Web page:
So you think “don’t touch the precious sweatshops because they’re good for the economy and the economy is good for the little children”?

If the EU does impose some sort of sanction on the country, the human cost is likely to be far higher than that of Rana Plaza. Bangladesh has been a development success story; poverty is high but falling fast. Literacy and life expectancy are improving. That appalling under-five mortality rate of 4.6 per cent used to be far worse – 20 years ago, it was 12 per cent. When we see the pictures of the Rana Plaza wreckage, it’s easy to imagine a backdrop of stagnation, complacency and despair in which nothing ever changes, no matter how awful the tragedy. But the true context is a country making rapid improvements in nutrition, health, education and women’s employment. If the EU’s threat galvanises improvements in wages, working conditions and building standards – all of which Bangladesh can afford – then good. But if the threat were to be carried out, that would be a disaster, albeit one that will not be televised.

But we’re culpable here – western companies bought clothes from the Rana Plaza factories.

Are we now so obsessed with brands that human misery only counts when we can connect it to something we can buy on the high street? The most notorious example was when, in 2010, 10 workers at a Foxconn electronics factory in China killed themselves – a shocking fact that tarnished Foxconn’s most famous customer, Apple, and caused millions of iPhone owners to feel faintly guilty. But the factory employed an astonishing 400,000 people; so the reported suicide rate, rather than being shockingly high, was implausibly low, a sixth of the Chinese average.

I understand that rich-world consumers can frame all these tragedies as part of their own personal drama. That doesn’t mean multinational companies can get away without taking action.

What action do you want them to take? While a few, such as Primark, have said they will take some responsibility, others have distanced themselves from the disaster. There is a record here: Nike’s supply-chain practices have been under the human rights spotlight for many years, and the company has responded by trying to improve working conditions. It has found it difficult because the systems are complex, fluid and messy. Even if a local factory satisfies every demand for decent working conditions, it can easily outsource production to the likes of Rana Plaza. There is a risk that, while lesser brands (or non-branded industries) do as they please without scrutiny, high-profile companies decide it would be easier simply to pull out.

But that risk might persuade the Bangladeshi government to sort out local regulations.

Let’s hope so. And charities, or development agencies such as the World Bank, can add a carrot to that stick through what is known in the jargon as “capacity building” – that is, helping governments draft sensible regulations, put together a bureaucracy capable of enforcing them and so on.

One other thing: poor countries need to allow trade unions to operate – unlike in Bangladesh, where union activists have been harassed and even killed.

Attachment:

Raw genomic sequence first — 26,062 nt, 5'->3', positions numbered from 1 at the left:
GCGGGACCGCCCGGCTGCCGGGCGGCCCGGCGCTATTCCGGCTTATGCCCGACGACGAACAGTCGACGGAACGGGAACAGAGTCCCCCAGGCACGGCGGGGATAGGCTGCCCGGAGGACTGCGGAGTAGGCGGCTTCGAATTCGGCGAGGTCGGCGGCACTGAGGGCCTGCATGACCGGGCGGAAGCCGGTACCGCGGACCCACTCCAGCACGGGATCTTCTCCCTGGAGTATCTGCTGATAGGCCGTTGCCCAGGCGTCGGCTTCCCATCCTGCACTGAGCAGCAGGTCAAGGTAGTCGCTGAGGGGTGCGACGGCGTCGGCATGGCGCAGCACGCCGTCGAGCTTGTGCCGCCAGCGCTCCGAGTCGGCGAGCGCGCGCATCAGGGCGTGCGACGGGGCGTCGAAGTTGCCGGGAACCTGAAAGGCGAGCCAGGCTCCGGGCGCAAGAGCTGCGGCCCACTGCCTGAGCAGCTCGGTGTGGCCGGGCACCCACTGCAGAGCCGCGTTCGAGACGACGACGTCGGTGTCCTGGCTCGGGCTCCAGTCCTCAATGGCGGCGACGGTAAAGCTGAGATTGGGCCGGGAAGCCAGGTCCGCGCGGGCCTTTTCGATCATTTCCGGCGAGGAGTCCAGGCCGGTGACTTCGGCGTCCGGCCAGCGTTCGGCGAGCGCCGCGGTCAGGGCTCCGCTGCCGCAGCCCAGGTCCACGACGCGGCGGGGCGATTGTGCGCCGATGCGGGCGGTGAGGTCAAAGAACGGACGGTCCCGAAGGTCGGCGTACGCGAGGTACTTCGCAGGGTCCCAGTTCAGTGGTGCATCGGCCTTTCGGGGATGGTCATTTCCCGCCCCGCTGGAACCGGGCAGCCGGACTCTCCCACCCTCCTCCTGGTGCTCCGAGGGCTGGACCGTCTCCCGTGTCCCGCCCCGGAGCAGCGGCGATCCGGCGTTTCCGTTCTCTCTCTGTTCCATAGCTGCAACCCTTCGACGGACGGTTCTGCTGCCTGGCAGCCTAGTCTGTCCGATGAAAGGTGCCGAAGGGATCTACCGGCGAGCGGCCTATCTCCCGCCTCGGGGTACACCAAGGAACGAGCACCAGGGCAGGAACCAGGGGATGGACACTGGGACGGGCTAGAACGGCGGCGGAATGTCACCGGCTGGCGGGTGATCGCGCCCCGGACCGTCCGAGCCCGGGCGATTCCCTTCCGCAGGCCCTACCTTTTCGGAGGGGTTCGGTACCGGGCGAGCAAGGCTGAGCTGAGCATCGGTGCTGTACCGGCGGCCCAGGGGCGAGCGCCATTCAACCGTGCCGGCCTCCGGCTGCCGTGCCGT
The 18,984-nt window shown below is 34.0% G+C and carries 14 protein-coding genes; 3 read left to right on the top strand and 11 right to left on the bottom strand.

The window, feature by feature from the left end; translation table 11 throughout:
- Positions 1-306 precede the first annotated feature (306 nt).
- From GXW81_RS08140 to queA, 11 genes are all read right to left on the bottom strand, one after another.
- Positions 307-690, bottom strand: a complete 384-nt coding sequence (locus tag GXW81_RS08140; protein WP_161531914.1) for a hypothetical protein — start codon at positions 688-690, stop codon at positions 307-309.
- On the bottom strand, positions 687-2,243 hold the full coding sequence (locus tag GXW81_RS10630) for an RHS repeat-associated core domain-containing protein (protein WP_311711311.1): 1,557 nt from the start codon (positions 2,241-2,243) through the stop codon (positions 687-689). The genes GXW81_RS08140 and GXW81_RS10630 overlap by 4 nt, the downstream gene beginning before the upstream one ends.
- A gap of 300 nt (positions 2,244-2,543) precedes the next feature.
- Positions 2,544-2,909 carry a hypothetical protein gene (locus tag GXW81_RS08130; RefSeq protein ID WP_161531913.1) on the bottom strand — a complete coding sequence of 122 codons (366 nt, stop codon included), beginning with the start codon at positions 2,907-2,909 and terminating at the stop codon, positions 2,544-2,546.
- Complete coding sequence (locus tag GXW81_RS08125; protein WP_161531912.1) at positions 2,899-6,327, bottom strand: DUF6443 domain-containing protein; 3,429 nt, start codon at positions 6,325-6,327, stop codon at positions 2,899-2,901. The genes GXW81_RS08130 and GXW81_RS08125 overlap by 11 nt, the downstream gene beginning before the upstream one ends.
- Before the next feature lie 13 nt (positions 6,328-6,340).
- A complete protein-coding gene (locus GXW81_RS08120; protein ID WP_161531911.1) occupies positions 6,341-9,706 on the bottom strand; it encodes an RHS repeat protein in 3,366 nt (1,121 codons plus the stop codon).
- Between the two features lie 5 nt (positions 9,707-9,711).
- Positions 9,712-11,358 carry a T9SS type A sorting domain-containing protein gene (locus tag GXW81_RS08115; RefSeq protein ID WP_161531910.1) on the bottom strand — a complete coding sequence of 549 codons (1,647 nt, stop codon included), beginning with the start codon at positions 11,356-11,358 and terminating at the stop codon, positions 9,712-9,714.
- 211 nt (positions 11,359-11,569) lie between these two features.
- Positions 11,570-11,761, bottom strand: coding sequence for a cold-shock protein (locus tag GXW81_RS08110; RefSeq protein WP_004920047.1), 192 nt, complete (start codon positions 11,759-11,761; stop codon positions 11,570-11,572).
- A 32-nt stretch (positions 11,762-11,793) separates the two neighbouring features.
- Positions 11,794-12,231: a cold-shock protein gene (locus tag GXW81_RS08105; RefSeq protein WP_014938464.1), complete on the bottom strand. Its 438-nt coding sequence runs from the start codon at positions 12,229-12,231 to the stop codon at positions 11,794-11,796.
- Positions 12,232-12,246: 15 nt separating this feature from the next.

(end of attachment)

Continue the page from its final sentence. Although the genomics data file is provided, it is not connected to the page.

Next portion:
It’s not like an economist to back trade unions. I thought you were all Thatcherite?

There have been times and places where unions have been a force for chaos and stagnation. Bangladesh in 2013 isn’t one of them. Ultimately, whatever western consumers demand, what determines whether rules about working conditions are upheld is that workers on the factory floor have a voice and some power.

Also published at ft.com.

Since You Asked

The culture secretary has strange designs on an engine of growth

The UK minister responsible for the arts hopes cake can rescue a crumbling economy, writes Tim Harford

‘Maria Miller will tell arts leaders on Wednesday to stop moaning about government cuts and start making the case for how their organisations can boost economic growth.’
FT.com, April 24

Interesting. Any idea what the culture secretary means?

You mean, do I have any idea what she means, or does she have any idea what she means? The answer’s no, either way. Although she did say that “culture is able to deliver things which few other sectors can”, which suggests that she thinks it’s a bit like Federal Express.

She must have given some examples.

That’s the problem. Every example tells a different story. For instance, she was keen to talk about the £5m a year that the Yorkshire Sculpture Park contributes to the local economy, according to a report commissioned by the Yorkshire Sculpture Park.

The basic benefits measured here were that visitors to the sculpture park might spend money locally, and the park itself also spent money locally, perhaps by buying chocolate cake from Wakefield and selling it to visitors. There is no cost-benefit analysis, so no way of asking whether the Wakefield cake-baking industry might have been stimulated more effectively in another way. Nor is it clear how many of these cakes might have been bought anyway – or in some different part of Yorkshire or indeed the UK.

Still, it is undeniable: people visiting cultural attractions don’t just spend money in the gift shop, but in nearby hotels, restaurants and shops. There’s money to be made.

She must have had some broader vision of the economic value of the arts.

Perhaps. The Arts Council has published a handy guide for arts organisations figuring out their economic benefit and you would be surprised how much of it is about cake-sale uplift, although they do not put things in quite those terms. The guide also mentions that organisations which publish estimates of their value to the local economy do tend to get press coverage, so that’s good, I suppose.